Is Privacy Necessary Without Humans

I finally found some time to catch up on the week’s news last night and, not surprisingly, there were a number of different stories reporting on Google’s new tools for tracking user’s on their smartphones. The effort from Google is not surprising in the least, nor do I think it is all that interesting, it did however send me thinking of something I hadn’t considered before.

Note: The Google announcement is yet another story, in a long line of such stories, where companies announce some increased ability to track customers and people respond to the news by expressing discomfort over being tracked. I’ve written about this many times before so I won’t belabor the point, but to readers who are running services that collect personal information you really should confront the issue in a transparent manner and not simply hide behind some legalese filled privacy policy.

As I was considering the arguments from both sides of the stories and picking apart the manner in which Google decided to publicizing the new functionality, my mind wandered. For some reason I started to recall an article I read sometime ago about a coffee bar, Briggo, that brewed and served the perfect cup of coffee, to customer’s preferences, without any human interaction at all.

The techie in me likes the precision that a machine can bring to brewing the coffee, even though it removes the potential artisanal touch a barista could apply to a cup of coffee. But the one memorable aspect of the Briggo machine that as a privacy guy I recalled, is that it not only includes the ability to take your order, and make a good cup of coffee, but it can remember your personal preferences and serve you your coffee according to your past purchase history.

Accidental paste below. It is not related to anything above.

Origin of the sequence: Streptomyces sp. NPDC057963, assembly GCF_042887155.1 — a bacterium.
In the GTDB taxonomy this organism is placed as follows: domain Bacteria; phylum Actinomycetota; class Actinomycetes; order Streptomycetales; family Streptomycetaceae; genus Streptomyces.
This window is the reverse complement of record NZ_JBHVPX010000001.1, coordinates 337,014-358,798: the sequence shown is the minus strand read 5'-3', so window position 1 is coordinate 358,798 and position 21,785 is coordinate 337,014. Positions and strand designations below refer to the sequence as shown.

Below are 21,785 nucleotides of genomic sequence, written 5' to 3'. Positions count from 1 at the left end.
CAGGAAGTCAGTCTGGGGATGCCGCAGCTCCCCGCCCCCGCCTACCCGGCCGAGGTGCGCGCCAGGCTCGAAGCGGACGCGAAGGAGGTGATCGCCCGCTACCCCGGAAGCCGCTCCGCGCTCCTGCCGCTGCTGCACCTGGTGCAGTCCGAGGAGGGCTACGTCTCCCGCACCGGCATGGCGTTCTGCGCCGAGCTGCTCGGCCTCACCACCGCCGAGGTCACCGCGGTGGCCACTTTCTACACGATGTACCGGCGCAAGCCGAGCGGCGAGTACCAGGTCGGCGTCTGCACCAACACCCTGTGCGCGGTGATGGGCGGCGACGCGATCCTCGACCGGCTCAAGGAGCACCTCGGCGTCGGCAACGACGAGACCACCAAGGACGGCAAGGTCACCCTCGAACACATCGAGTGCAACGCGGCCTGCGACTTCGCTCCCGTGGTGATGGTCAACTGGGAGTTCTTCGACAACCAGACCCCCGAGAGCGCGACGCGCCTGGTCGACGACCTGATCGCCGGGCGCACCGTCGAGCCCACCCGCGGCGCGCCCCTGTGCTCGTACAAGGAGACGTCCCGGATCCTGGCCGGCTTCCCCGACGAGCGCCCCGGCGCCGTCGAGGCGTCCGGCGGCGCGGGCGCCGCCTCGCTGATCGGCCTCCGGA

Now, I’m not sure how my mind went from Google tracking to robot baristas but it did. Maybe it was the tenuous link between Google leveraging personal information and the Briggo also leveraging personal information (in the form of storing your preferences). Of course, personal coffee preferences don’t carry quite the the same type of sensitivity as the wide swath of information Google has access to, but what if it did?

Imagine if Briggo extended their platform to include more sensitive information. What if it built links to any of the popular health/fitness monitoring devices. It could then make decisions, such as delivering a cup of coffee with less caffeine if you were currently experiencing elevated blood pressure, or maybe a bit more of the good stuff if you had a poor night sleep the night before? Or even make a cup with less sugar, or a sugar substitute, if your diabetes markers are off.

That kind of thing is certainly possible today. All you would need is some agreement between machines so they could share information and there are many ways to accomplish that. It wouldn’t surprise anyone to guess is that that kind of linkage is certainly likely in the future as efforts like Apple HealthKit become a “thing.”

So, theoretically we can have a coffee bar that collects truly sensitive information. Oh what a backlash that would bring! There would be all sorts of troubles on an emotional level with the public but on a practical level how would you gain consent, be transparent, and all of those good best practices, but that isn’t where my mind wandered to.

I started to think what would happen if you developed this coffee system in such a way that no human would ever have access to the data collected. Now, I understand that there are all sorts of technical and security limitations that make that sort of guarantee impossible, but given the exponential growth of our technical advances, it may only be impossible for short while.

If you want to see the mind-blowing capabilities that are lurking around the corner, check out the 2014 Fields Medal winners. By the way if you can fully grasp what those brilliant folks are doing you are smarter than me, but rest assured, if the past is any guide, we’re going to see some amazing stuff from their work.

Anyway, the big questions is: Do privacy issues exist in an ecosystem where there is no human interaction? If the coffee bar’s only purpose for collecting and storing personal information is to deliver the perfect cup of coffee to a particular customer at a particular time, no human would ever need to see that information. Do the laws and regulations that demand transparency and consent apply? I don’t know the answer, but it is a fascinating scenario to consider.

By the way, the inevitable designer of a system that provably ensures data collected can only be used by the machine collecting it – the information can not be extracted or read by a human – will be famous and filthy rich.


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